Interested in authentic adventure travel? Here’s a list of thirteen of the best villages to visit in Latin America. You won’t be disappointed.
1. San Pedro la Laguna, Guatemala
Home to the Tz’utujil Maya for centuries, colorful San Pedro la Laguna is a place where authentic culture meets extraordinary landscapes in brilliant fashion. Situated at the base of the towering San Pedro Volcano on Lake Atitlan, this quaint village boasts fascinating views of Lake Atitlan and the surrounding Guatemalan highlands.
2. Bocas del Toro, Panama
First visited by Christopher Columbus and his crew in 1502, this Caribbean archipelago is one of the most beautiful blue water destinations in the western hemisphere. Lined with colorful clapboard colonial houses, the sleepy town of Bocas was originally built by the United Fruit Company at the turn of the 20th century. Today, this distinctly Caribbean island town is home to a laid-back community of Western Indians, Rastafarians, Latinos, and expatriates.
3. Isla Holbox, Mexico
With sandy streets and virtually no cars, this forgotten island town is like Isla Mujeres must have been in the seventies. Accessible only by ferry from Chiquila, Holbox is a lesser-known mecca for whale watchers, kite surfers, and sun worshippers alike. If you’re looking for a world-class fishing experience, local guide Alejandro Vega (“Mr. Sandflea”) can put you on schools of 200-pound tarpon during the summer.
4. Isla del Sol, Bolivia
According the Inca legend, the creator-god Viracocha emerged from the depths of Lake Titicaca to create the sun, moon, stars, and the first human beings. These first humans, the “Inca Adam and Eve” were placed on this secluded island on Lake Titicaca and ordered to go out and populate the world. Today, Isla del Sol remains a secluded island far from the hustle and bustle of modern civilization, and a journey to the island is often described as a trip back in time.
5. Santa Teresa, Costa Rica
Down a winding dirt road ridden with potholes, you’ll find this Pacific paradise on the tip of the Nicoya Peninsula. Packs of howler monkeys roam the canopy, schools of tuna and wahoo swim free a mere mile from the shore, and the beach breaks are continuously hammered with a seemingly endless onslaught of user-friendly south swells. Needless to say, this is a beach lover’s paradise.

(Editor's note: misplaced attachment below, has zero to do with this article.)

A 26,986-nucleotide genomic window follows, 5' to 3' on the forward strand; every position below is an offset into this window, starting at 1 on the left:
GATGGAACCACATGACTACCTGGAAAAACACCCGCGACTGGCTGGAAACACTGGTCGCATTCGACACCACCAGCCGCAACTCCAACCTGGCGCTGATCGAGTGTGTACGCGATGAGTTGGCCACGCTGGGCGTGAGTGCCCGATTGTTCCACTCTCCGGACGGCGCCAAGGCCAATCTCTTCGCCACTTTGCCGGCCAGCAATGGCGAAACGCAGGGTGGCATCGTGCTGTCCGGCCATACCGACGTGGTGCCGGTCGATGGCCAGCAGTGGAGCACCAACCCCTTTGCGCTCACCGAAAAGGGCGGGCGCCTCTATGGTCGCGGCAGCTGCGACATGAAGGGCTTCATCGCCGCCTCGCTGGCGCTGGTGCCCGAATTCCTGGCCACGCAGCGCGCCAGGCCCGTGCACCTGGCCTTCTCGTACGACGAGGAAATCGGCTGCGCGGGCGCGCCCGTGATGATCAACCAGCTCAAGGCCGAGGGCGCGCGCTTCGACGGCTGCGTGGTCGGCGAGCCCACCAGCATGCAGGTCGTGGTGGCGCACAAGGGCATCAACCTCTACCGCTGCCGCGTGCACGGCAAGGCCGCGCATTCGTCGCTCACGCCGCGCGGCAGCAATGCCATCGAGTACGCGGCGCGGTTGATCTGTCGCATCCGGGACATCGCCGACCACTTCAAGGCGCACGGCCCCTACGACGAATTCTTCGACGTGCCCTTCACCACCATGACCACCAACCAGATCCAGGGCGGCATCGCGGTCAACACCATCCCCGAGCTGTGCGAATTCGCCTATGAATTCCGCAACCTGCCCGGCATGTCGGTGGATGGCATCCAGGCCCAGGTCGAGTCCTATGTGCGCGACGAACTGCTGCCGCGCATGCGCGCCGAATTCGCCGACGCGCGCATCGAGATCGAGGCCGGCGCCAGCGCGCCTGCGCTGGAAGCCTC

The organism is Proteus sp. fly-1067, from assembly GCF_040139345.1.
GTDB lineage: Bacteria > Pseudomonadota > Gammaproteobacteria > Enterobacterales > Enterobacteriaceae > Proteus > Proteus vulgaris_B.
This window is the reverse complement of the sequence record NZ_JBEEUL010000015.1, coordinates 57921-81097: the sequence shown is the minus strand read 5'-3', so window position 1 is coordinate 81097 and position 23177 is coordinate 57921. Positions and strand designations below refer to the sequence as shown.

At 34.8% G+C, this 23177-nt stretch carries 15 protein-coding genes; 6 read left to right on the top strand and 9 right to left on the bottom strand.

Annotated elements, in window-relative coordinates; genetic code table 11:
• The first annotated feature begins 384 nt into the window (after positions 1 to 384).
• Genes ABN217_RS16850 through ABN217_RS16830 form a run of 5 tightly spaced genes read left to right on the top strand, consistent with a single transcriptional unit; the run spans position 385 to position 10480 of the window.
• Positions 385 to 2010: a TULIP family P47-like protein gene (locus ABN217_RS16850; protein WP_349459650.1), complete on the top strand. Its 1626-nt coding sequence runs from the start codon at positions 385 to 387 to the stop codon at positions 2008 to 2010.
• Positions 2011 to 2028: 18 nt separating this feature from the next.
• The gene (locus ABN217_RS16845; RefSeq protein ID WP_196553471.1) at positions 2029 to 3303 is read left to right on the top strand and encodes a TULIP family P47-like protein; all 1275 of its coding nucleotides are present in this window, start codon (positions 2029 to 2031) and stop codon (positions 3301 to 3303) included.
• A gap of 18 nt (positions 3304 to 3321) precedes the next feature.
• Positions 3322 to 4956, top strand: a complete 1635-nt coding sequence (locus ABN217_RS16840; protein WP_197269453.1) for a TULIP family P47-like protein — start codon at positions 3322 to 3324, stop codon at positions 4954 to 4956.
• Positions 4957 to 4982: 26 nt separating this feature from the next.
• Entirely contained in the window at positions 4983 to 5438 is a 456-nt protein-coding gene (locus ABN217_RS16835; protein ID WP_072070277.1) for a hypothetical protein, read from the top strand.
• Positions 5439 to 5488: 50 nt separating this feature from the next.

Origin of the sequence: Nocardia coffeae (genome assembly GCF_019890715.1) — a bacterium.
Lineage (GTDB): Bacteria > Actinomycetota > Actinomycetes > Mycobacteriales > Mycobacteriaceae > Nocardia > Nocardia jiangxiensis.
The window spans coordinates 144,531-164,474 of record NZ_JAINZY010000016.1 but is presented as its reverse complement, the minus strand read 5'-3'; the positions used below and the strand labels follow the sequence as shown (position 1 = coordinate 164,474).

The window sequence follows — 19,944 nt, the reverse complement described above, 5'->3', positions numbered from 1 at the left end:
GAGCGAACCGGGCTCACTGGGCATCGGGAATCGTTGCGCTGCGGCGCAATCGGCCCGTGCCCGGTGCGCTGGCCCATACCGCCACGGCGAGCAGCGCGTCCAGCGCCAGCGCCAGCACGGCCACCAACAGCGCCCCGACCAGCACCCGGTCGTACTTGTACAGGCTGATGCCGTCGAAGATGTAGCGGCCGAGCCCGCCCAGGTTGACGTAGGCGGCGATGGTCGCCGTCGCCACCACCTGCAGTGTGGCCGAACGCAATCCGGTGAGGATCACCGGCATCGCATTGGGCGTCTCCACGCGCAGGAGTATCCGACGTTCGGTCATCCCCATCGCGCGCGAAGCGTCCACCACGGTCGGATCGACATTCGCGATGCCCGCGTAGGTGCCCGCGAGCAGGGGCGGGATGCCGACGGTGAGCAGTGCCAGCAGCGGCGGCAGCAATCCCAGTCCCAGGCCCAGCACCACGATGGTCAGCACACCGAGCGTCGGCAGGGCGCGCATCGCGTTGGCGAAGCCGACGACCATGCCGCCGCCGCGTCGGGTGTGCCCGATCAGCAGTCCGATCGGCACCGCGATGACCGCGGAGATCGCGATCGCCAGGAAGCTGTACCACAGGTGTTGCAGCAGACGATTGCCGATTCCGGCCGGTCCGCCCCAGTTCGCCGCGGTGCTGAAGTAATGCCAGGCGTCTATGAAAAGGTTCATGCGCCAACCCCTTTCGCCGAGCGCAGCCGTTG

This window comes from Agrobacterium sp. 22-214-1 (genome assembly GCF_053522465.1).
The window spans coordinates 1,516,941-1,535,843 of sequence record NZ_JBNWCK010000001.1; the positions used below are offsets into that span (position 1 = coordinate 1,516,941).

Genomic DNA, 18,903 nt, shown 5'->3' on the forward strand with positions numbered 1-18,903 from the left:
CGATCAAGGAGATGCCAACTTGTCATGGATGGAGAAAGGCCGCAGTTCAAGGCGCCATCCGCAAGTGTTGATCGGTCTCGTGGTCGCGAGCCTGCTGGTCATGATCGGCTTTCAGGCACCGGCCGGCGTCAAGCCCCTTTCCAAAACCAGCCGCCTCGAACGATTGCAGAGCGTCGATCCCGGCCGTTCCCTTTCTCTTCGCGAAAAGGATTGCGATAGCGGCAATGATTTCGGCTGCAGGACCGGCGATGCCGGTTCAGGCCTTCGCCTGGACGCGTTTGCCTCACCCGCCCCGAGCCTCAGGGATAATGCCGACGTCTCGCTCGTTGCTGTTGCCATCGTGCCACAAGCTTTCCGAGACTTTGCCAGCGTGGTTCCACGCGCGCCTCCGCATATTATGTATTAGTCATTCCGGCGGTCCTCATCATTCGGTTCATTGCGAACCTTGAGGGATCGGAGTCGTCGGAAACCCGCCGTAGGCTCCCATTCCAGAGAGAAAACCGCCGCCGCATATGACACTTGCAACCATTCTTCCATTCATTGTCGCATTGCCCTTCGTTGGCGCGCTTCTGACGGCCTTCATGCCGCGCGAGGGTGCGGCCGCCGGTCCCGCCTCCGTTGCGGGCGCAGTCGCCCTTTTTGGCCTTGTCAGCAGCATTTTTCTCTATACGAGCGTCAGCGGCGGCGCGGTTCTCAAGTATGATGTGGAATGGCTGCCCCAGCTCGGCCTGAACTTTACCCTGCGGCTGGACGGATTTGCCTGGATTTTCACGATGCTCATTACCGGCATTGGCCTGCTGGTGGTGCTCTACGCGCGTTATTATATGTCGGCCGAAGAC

6. El Chaltén, Argentina
Renowned as the adventure capital of Argentina, this small Patagonian village is snuggled beneath the towering Fitz Roy range and is considered the gateway to Los Glaciares National Park. The Fitz Roy range has gained international notoriety since the Patagonia clothing company used the iconic mountain range as its logo. If weather is in your favor, be sure to hike to Laguna de los Tres for a breathtaking view of Fitz Roy’s jagged face.
7. Chivay, Peru
Inhabited for more than 1,500 years, this ancient Andean village is nestled into one of the deepest canyons in the world. Despite the swaths of tourists that visit Machu Picchu every year, Colca Canyon has managed evade the crowds, and the villages in the area remain extremely traditional. Be sure to visit the nearby Mirador de los Condores to witness the world’s largest flying birds soaring through the canyon.
8. Caye Caulker, Belize
Located along the famous Belize Barrier Reef, Caye Caulker is a four-mile long island paradise. Though the island is no longer the secluded hideaway it once was, it remains the epitome a quaint, isolated, and relaxing Caribbean getaway. Unlike neighboring Ambergris Caye, you won’t find excessive noise or traffic here. What you will find are friendly locals and some of the most incredible blue water adventure opportunities in Central America.
9. San Martín de los Andes, Argentina
Nestled into the Argentinean Lake District, San Martín is a unique mountain town with a very European character. Known as the Gateway to Patagonia, this small wooden village has a distinct Swiss-mountain feel and receives far less traffic than nearby Bariloche. Here you can bike, swim, raft, ski, fish, hunt, or simply relax and enjoy the crisp mountain air.
10. San Pedro de Atacama, Chile
Perched along the Pacific in the middle of the world’s driest desert, this bizarre adobe village is truly one of a kind. With starry skies and extraordinary vistas of weird and wonderful land formations, this dusty village features some of the most intriguing eco-lodges in South America and is a truly unique travel destination.
11. Colonia del Sacramento, Uruguay
Situated within short reach of Montevideo, this quintessential Portuguese colonial town offers an unparalleled glimpse into colonial life. The old village contains fascinating examples of colonial affluence and several of the oldest structures in Uruguay.
12. Morro de São Paulo, Brazil
Snuggled into the canopy of a lush green island off the Brazilian coastline, this sleepy aldeia is one of the most laid-back beach destinations around. Car-free and stress-free, Morro de São Paulo is the perfect mélange of deserted beaches, aquatic adventure sports, and hip nightlife in an unspoiled setting.
13. Chugchilán, Ecuador
Perched high in the remote Ecuadorian Andes, tiny Chugchilán is an Andean gem with Kichwa culture, breathtaking scenery, hikes into stunning gorges, and some of the most unique eco-lodges in South America. Not to mention the village is situated on the Quilotoa Loop and is within close reach of the emerald-blue Laguna Quilotoa.